As people with vaginas go through puberty, they begin to have periods and menstrual cycles. The menstrual cycle is a hormonal process where your body prepares itself for pregnancy. Your period is one part of the menstrual cycle. Menstruation is the process of having periods from puberty until menopause, when periods stop occurring.
The Menstrual Cycle
A typical cycle lasts around 28 days, but most people do not have regular cycles. A normal menstrual cycle (counting from the first day of one menstrual period to the first day of menses of the next cycle) is 21 to 35 days in adults. As an adolescent, there may be a slightly larger range of 21 to 45 days. The larger range is typically seen up to two years after menarche (your first period).
The menstrual cycle starts on the first day of menstruation (aka your period). During your period, your body gets rid of its uterine lining (or endometrium). The uterine lining builds up over the course of the menstrual cycle. This is so that if a sperm fertilizes an egg, the fertilized egg can implant in the uterine lining. When a fertilized egg does not implant, your body sheds the uterine lining. This is what your period is: the blood, tissue and nutrients that make up the uterine lining leaving your body.
What Happens During Your Period
During your period, the menstrual blood leaves the uterus through the cervix, passes into the vagina, and then leaves the body through the vaginal opening. Periods usually last 3-8 days.
During menstruation, your body is hard at work preparing for a possible pregnancy. Several eggs begin to mature. At around Day 8 of your menstrual cycle (after your period ends), the uterine lining (or endometrium) begins to build again. After 2-3 weeks, one egg (sometimes two) matures and is released from the ovaries. This is called ovulation. The egg travels down one of the fallopian tubes to the uterus. The egg lives for 12 to 24 hours. Someone is most likely to become pregnant if they have unprotected penis-in-vagina (PIV) sex the day of ovulation or up to 3 days beforehand. This is because the sperm can live in the vagina, uterus and fallopian tubes for 3-5 days. If the egg is not fertilized, it will die and leave the body about 2 weeks later in the menstrual flow (aka period blood).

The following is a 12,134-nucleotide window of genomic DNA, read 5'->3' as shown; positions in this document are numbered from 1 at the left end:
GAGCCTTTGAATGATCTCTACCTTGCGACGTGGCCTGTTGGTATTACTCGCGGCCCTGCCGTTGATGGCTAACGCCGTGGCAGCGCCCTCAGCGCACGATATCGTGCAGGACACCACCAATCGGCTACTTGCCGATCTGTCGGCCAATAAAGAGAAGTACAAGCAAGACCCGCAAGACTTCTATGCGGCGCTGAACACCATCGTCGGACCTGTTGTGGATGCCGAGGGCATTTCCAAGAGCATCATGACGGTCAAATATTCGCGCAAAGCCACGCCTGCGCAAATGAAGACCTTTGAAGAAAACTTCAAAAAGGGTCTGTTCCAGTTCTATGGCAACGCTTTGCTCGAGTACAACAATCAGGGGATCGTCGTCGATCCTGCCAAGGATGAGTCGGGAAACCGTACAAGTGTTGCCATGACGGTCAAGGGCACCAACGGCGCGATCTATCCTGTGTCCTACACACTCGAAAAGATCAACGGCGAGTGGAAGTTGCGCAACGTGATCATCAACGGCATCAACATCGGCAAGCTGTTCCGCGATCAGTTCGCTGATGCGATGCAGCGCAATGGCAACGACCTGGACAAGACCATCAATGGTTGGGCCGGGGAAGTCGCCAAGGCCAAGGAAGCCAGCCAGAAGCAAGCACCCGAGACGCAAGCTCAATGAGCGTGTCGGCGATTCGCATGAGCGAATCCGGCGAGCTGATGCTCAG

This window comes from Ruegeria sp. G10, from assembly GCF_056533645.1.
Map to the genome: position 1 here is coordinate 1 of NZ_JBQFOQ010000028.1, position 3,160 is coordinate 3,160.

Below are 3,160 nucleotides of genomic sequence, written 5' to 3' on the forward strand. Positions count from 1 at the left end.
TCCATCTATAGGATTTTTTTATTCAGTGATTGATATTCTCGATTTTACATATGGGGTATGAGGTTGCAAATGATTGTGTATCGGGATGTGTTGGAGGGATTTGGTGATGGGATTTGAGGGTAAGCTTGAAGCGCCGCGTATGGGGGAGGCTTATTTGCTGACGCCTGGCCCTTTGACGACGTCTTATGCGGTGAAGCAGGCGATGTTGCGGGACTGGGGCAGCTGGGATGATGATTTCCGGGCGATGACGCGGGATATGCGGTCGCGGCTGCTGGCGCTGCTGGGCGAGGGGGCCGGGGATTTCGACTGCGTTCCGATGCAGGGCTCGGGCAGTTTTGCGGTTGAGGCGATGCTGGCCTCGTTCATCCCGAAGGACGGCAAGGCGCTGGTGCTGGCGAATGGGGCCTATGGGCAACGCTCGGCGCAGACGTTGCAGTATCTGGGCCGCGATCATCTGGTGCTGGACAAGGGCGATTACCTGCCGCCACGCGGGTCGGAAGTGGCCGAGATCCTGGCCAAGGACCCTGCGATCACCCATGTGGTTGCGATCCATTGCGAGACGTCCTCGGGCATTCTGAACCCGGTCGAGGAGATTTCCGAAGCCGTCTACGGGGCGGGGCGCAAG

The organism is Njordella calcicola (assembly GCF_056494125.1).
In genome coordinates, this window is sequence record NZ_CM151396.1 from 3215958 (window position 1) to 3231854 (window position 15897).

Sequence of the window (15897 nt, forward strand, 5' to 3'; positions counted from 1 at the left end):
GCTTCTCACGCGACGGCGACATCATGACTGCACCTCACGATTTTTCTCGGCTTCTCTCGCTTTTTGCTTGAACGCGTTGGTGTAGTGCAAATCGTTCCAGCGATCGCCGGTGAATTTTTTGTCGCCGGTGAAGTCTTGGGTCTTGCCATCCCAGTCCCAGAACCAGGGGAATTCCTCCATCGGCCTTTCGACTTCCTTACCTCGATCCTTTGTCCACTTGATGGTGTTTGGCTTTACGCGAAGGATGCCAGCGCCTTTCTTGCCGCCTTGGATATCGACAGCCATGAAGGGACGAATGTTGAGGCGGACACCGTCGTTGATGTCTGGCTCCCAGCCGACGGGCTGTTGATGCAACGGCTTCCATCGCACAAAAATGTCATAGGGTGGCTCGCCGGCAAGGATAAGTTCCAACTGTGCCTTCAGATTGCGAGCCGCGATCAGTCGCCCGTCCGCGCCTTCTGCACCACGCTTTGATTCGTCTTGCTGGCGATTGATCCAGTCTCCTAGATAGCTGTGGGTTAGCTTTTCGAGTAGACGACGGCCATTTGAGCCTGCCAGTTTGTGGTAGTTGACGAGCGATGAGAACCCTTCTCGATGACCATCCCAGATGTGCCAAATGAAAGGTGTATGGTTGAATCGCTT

People with ovaries and a uterus go through the menstrual cycle every month until their ovaries stop producing hormones. This is called menopause, which usually happens around age 50. The menstrual cycle also stops during pregnancy.
PMS and Cramps
In the week or so before their period starts, some people feel bloated, tired and/or moody. Some have headaches or get food cravings. This is known as premenstrual syndrome (PMS). Most people with a uterus have it at some point during their life, but not everyone does. PMS is your body’s reactions to the changing hormone levels in your body. Some people are more sensitive to these changes than others.
It’s common to get cramps during your period. Some people barely notice them, while others have painful cramps. Over the counter painkillers like ibuprofen will help with most cramps. If you have really bad cramps that make you feel sick, doubled over with pain or miss school you may have a medical condition. Talk to your healthcare provider.
Learn more about managing PMS, treating painful period cramps, and what to expect during your period here.
It’s common for young people to have irregular periods when menstruation begins. Your menstrual cycle can be thrown out of whack by rigorous exercise, dieting, stress, medications or for other reasons. Irregular periods can also be a sign of a hormonal imbalance. Talk to your doctor if you’re worried about this.
However, if you have had PIV sex and your period doesn’t come or is very light, you might be pregnant.
If you had unprotected sex or a birth control failure and you don’t want to get pregnant, you can use emergency contraception. Emergency contraception stops a pregnancy from beginning. It will not work if you are already pregnant. You can use over the counter Plan B One-Step emergency contraception within 120 hours (5 days) of having sex, or the prescription emergency contraception ella up to 5 days after having sex. The sooner you take it after having intercourse, the more effective it is. Learn more about emergency contraception and how to get it here.
This information is not intended to provide medical advice, professional diagnosis, opinion, treatment or services, only general information for education purposes only.